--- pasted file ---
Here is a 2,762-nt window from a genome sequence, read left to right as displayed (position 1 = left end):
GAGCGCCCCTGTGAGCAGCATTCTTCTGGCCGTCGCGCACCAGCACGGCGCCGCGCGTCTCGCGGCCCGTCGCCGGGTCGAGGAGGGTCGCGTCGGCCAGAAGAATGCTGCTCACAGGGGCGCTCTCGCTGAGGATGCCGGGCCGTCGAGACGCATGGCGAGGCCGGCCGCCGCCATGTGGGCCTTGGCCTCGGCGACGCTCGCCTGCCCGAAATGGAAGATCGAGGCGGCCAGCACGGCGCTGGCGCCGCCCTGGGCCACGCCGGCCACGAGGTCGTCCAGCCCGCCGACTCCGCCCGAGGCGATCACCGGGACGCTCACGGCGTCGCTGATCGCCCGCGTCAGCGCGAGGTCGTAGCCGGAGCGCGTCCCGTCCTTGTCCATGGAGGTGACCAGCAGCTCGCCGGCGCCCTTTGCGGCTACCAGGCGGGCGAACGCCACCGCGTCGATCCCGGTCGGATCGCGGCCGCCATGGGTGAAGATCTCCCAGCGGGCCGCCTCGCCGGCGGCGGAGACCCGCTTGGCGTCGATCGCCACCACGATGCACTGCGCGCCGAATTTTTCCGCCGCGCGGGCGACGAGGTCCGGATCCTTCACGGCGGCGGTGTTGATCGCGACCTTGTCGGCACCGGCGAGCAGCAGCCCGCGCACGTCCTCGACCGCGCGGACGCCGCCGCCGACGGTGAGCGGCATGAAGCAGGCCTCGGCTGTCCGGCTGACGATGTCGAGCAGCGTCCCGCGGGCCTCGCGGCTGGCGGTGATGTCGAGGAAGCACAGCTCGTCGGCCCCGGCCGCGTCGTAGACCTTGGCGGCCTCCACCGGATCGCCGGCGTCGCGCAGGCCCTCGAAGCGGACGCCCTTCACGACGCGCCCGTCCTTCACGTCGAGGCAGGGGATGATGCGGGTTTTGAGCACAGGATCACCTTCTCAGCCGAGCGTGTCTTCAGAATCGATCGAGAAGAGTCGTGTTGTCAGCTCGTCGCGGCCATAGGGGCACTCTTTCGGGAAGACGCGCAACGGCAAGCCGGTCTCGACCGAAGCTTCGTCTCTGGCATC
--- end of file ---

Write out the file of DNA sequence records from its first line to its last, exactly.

Here is a 2,762-nt window from a genome sequence, read left to right as displayed (position 1 = left end):
GAGCGCCCCTGTGAGCAGCATTCTTCTGGCCGTCGCGCACCAGCACGGCGCCGCGCGTCTCGCGGCCCGTCGCCGGGTCGAGGAGGGTCGCGTCGGCCAGAAGAATGCTGCTCACAGGGGCGCTCTCGCTGAGGATGCCGGGCCGTCGAGACGCATGGCGAGGCCGGCCGCCGCCATGTGGGCCTTGGCCTCGGCGACGCTCGCCTGCCCGAAATGGAAGATCGAGGCGGCCAGCACGGCGCTGGCGCCGCCCTGGGCCACGCCGGCCACGAGGTCGTCCAGCCCGCCGACTCCGCCCGAGGCGATCACCGGGACGCTCACGGCGTCGCTGATCGCCCGCGTCAGCGCGAGGTCGTAGCCGGAGCGCGTCCCGTCCTTGTCCATGGAGGTGACCAGCAGCTCGCCGGCGCCCTTTGCGGCTACCAGGCGGGCGAACGCCACCGCGTCGATCCCGGTCGGATCGCGGCCGCCATGGGTGAAGATCTCCCAGCGGGCCGCCTCGCCGGCGGCGGAGACCCGCTTGGCGTCGATCGCCACCACGATGCACTGCGCGCCGAATTTTTCCGCCGCGCGGGCGACGAGGTCCGGATCCTTCACGGCGGCGGTGTTGATCGCGACCTTGTCGGCACCGGCGAGCAGCAGCCCGCGCACGTCCTCGACCGCGCGGACGCCGCCGCCGACGGTGAGCGGCATGAAGCAGGCCTCGGCTGTCCGGCTGACGATGTCGAGCAGCGTCCCGCGGGCCTCGCGGCTGGCGGTGATGTCGAGGAAGCACAGCTCGTCGGCCCCGGCCGCGTCGTAGACCTTGGCGGCCTCCACCGGATCGCCGGCGTCGCGCAGGCCCTCGAAGCGGACGCCCTTCACGACGCGCCCGTCCTTCACGTCGAGGCAGGGGATGATGCGGGTTTTGAGCACAGGATCACCTTCTCAGCCGAGCGTGTCTTCAGAATCGATCGAGAAGAGTCGTGTTGTCAGCTCGTCGCGGCCATAGGGGCACTCTTTCGGGAAGACGCGCAACGGCAAGCCGGTCTCGACCGAAGCTTCGTCTCTGGCATC